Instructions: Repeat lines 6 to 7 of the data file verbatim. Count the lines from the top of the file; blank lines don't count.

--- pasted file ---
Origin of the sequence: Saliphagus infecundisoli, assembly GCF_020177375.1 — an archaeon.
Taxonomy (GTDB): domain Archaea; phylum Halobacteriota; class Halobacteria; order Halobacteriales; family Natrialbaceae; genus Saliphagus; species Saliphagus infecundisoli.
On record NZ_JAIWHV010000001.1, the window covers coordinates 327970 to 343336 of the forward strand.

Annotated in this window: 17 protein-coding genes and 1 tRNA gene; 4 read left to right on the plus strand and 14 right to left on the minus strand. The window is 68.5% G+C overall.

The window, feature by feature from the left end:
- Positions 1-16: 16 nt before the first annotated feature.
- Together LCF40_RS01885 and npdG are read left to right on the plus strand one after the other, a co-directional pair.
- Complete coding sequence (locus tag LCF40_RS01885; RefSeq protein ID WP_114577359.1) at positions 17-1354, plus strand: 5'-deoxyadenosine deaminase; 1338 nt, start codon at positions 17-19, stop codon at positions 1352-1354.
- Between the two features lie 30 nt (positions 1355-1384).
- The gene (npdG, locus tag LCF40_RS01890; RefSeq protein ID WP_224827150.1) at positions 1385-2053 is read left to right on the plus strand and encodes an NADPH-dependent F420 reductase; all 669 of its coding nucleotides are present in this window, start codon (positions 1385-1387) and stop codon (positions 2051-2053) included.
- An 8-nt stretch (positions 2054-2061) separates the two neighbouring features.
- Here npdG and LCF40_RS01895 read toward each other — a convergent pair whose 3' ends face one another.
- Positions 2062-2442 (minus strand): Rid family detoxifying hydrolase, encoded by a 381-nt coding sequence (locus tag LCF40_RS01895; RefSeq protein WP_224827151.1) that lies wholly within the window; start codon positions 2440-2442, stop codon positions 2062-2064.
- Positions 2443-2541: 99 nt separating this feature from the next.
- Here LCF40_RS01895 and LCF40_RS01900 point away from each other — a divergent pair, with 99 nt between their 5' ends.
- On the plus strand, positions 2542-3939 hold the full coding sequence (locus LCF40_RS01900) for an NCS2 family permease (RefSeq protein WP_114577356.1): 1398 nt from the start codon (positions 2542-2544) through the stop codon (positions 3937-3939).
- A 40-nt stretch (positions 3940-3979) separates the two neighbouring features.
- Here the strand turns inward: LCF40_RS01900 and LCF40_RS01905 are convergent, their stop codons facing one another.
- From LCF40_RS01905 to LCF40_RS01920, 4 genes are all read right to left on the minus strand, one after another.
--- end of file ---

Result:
- Positions 1-16: 16 nt before the first annotated feature.
- Together LCF40_RS01885 and npdG are read left to right on the plus strand one after the other, a co-directional pair.